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Former homeland security secretary Jeh Johnson explained, “You cannot have a bidding war between one state and another over ventilators, the very medical device we use to cling to life. And so I hope the FEMA administrator has the authority he needs to prevent that and to actually enforce a proper allocation of, of medical supplies and resources.” He added, “The role of the federal government in a crisis like this is to not answer the question about how long schools are going to be out. That is a question for state and local authorities to enforce social distancing. The role of the federal government in a national crisis like this is actually to be the shipping clerk.” In short, Trump has no idea what his role is, provides no incentive for his administration to take the lead and, in fact, seems to prefer shoving off national obligations onto others.

Former vice president Joe Biden appropriately blasted the administration. “He is still failing, even this morning: despite telling the American people that he was using the Defense Production Act to bring the full force of our government to protect our doctors, nurses, and other medical professionals and get them the devices that they need to save Americans in hospitals who are literally struggling to breathe, his lead emergency management official says it is not true,” Biden said in a written statement. “Hospitals, mayors, and governors are forced to fend for themselves to secure the gear and equipment they need. … Mr. President, stop lying and start acting. Use the full extent of your authorities, now, to ensure that we are producing all essential goods and delivering them where they need to go.” He added, “President Trump’s dithering on preparing us for this global pandemic and his lies about his response to this dangerous crisis is one of the most unjustifiable failures of presidential leadership in American history.”

We should commend businesses that are engaged in voluntary efforts to provide medical supplies. However, what is being done is plainly insufficient. At a time we need federal leadership to direct production and take over distribution, Trump is AWOL. What he said was being done is not really being done. What he “hears” — there is no mask shortage — is blatantly false.

If a captain on a ship froze in the middle of a crisis, he would be relieved of command. If a CEO routinely dispensed false information and was incapable of getting into the weeds to rescue his company from a disaster, he would be fired. By any definition, Trump is failing, caring more about creating a Chinese boogeyman to blame than in competently addressing the problem before him.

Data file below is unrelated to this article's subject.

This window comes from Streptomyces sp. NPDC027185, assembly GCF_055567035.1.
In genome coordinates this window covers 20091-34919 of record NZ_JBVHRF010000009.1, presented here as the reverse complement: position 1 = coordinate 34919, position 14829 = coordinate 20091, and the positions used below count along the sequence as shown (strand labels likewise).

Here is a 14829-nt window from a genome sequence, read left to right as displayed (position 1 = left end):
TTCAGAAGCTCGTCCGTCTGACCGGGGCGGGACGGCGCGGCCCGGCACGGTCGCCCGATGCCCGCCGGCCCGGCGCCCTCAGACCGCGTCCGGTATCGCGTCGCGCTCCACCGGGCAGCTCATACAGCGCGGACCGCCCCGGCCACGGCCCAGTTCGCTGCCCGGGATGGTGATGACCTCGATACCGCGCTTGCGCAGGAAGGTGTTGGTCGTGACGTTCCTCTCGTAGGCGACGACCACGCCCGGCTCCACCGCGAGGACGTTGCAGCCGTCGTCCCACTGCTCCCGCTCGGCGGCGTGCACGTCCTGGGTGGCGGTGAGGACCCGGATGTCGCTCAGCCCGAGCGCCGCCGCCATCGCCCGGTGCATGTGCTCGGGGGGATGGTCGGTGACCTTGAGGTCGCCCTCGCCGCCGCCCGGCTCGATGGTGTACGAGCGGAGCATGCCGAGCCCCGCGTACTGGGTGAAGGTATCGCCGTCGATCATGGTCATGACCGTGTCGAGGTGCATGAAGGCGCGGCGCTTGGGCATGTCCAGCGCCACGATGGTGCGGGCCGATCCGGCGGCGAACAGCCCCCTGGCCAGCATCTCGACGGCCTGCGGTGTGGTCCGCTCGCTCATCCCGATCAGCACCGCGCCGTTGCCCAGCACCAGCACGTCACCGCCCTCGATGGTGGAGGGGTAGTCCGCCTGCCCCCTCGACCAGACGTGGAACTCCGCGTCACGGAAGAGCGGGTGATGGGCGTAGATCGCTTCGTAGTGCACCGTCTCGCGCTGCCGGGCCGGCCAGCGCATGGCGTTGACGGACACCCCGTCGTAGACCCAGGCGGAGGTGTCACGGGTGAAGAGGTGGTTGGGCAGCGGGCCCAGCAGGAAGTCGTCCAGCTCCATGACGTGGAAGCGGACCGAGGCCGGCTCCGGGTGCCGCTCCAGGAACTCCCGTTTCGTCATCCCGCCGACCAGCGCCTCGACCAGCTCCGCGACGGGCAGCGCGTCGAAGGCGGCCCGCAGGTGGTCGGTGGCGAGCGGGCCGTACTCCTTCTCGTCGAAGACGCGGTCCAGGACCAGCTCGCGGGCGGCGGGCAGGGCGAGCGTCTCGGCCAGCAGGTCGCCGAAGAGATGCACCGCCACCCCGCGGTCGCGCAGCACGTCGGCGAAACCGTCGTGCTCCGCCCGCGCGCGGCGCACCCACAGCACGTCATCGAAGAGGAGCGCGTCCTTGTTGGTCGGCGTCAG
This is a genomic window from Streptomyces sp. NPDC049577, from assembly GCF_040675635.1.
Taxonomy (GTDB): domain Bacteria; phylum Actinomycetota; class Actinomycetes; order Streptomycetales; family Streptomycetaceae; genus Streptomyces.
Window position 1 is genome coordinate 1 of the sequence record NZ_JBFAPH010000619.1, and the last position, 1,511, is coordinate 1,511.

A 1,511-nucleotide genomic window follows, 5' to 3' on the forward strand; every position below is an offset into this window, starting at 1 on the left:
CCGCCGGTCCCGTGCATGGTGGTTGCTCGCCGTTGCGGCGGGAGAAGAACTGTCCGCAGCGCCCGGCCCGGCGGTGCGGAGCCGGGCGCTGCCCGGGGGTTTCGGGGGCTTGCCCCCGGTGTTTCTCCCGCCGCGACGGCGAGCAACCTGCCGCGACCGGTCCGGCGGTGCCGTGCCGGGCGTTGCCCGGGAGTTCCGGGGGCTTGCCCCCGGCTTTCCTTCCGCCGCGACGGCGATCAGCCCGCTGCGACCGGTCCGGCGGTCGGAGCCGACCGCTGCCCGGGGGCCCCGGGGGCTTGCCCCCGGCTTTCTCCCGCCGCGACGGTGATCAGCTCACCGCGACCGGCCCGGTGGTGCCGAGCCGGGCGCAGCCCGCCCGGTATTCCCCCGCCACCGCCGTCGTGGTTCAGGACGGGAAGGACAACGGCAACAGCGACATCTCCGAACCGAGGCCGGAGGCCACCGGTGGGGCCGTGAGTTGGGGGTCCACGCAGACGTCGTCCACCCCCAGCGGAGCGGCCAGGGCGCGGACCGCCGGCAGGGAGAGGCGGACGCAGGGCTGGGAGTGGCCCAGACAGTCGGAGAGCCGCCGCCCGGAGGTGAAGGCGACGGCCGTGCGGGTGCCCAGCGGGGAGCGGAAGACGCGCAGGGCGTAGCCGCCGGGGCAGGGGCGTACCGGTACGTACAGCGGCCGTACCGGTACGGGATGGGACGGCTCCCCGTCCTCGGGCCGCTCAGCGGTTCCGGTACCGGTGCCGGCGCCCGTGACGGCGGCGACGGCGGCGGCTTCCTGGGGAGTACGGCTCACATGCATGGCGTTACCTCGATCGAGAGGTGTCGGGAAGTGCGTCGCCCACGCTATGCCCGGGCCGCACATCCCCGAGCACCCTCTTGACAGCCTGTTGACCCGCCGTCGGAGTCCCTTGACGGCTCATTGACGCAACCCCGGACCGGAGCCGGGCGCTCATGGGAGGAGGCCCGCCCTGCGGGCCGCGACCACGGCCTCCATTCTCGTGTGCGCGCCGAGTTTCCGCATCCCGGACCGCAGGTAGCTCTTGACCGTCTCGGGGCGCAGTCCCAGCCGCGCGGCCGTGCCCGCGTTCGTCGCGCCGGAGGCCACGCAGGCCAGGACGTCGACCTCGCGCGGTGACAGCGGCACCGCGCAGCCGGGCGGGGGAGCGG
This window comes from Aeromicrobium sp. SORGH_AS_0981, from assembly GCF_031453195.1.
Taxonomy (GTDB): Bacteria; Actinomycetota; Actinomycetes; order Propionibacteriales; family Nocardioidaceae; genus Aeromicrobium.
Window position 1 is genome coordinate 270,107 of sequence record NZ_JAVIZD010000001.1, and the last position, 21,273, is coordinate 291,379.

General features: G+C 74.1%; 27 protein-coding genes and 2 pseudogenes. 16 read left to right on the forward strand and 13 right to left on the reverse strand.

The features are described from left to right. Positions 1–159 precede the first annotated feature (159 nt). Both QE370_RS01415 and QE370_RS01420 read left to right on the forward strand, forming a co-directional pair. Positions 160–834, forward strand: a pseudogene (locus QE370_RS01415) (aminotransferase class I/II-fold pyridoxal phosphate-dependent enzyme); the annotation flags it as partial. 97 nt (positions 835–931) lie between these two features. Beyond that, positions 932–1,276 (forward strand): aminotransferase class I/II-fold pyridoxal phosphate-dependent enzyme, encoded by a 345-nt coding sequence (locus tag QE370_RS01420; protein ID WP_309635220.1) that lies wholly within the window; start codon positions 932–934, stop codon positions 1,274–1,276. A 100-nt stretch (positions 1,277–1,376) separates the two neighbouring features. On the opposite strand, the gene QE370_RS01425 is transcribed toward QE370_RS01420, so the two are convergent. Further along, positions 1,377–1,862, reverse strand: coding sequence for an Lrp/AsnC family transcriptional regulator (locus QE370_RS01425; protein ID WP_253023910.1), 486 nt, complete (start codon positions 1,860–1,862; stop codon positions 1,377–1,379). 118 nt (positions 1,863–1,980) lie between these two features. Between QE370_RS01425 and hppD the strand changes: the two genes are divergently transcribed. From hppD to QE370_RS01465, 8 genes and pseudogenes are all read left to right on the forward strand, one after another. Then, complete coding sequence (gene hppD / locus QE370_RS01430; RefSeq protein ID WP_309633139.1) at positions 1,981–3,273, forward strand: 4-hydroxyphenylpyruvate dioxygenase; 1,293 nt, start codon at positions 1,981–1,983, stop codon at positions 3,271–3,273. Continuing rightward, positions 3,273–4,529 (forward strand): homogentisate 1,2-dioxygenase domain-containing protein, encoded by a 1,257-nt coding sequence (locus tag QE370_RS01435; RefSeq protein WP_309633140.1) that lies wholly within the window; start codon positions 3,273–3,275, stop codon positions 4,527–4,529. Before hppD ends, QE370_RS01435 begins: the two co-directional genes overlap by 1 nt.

This is not simply a matter of assigning blame for having left us unprepared and allowing precious time to slip by. This goes to Trump’s ongoing inability to competently manage the federal government. The Post reports that “the growing gulf between the White House and officials on the front lines of the pandemic underscored concerns in cities, states and Congress that Trump does not have a coherent or ready plan to mobilize private and public entities to confront a crisis that could soon push the nation’s health-care system to the brink of collapse.” In short, lives will be lost because no one can tell Trump he is wrong and making things worse.

Read more:

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Coronavirus: What you need to know

Vaccines: The CDC recommends that everyone age 5 and older get an updated covid booster shot. New federal data shows adults who received the updated shots cut their risk of being hospitalized with covid-19 by 50 percent. Here’s guidance on when you should get the omicron booster and how vaccine efficacy could be affected by your prior infections.

New covid variant: The XBB.1.5 variant is a highly transmissible descendant of omicron that is now estimated to cause about half of new infections in the country. We answered some frequently asked questions about the bivalent booster shots.

Guidance: CDC guidelines have been confusing — if you get covid, here’s how to tell when you’re no longer contagious. We’ve also created a guide to help you decide when to keep wearing face coverings.

Where do things stand? See the latest coronavirus numbers in the U.S. and across the world. In the U.S., pandemic trends have shifted and now White people are more likely to die from covid than Black people. Nearly nine out of 10 covid deaths are people over the age 65.